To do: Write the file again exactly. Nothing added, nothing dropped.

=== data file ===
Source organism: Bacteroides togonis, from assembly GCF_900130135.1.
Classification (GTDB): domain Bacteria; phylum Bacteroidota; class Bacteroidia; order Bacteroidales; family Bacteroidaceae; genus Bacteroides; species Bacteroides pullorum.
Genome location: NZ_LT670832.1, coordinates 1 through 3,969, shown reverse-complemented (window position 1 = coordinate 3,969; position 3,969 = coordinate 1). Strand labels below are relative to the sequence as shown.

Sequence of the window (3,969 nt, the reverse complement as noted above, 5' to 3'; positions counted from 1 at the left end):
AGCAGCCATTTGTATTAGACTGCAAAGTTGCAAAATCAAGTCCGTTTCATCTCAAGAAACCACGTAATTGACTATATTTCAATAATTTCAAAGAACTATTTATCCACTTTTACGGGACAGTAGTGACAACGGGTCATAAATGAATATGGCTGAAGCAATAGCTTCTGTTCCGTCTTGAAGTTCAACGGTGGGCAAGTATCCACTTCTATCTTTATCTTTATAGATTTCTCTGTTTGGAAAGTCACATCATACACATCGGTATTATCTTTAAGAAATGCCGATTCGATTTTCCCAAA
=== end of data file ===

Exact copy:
Source organism: Bacteroides togonis, from assembly GCF_900130135.1.
Classification (GTDB): domain Bacteria; phylum Bacteroidota; class Bacteroidia; order Bacteroidales; family Bacteroidaceae; genus Bacteroides; species Bacteroides pullorum.
Genome location: NZ_LT670832.1, coordinates 1 through 3,969, shown reverse-complemented (window position 1 = coordinate 3,969; position 3,969 = coordinate 1). Strand labels below are relative to the sequence as shown.

Sequence of the window (3,969 nt, the reverse complement as noted above, 5' to 3'; positions counted from 1 at the left end):
AGCAGCCATTTGTATTAGACTGCAAAGTTGCAAAATCAAGTCCGTTTCATCTCAAGAAACCACGTAATTGACTATATTTCAATAATTTCAAAGAACTATTTATCCACTTTTACGGGACAGTAGTGACAACGGGTCATAAATGAATATGGCTGAAGCAATAGCTTCTGTTCCGTCTTGAAGTTCAACGGTGGGCAAGTATCCACTTCTATCTTTATCTTTATAGATTTCTCTGTTTGGAAAGTCACATCATACACATCGGTATTATCTTTAAGAAATGCCGATTCGATTTTCCCAAA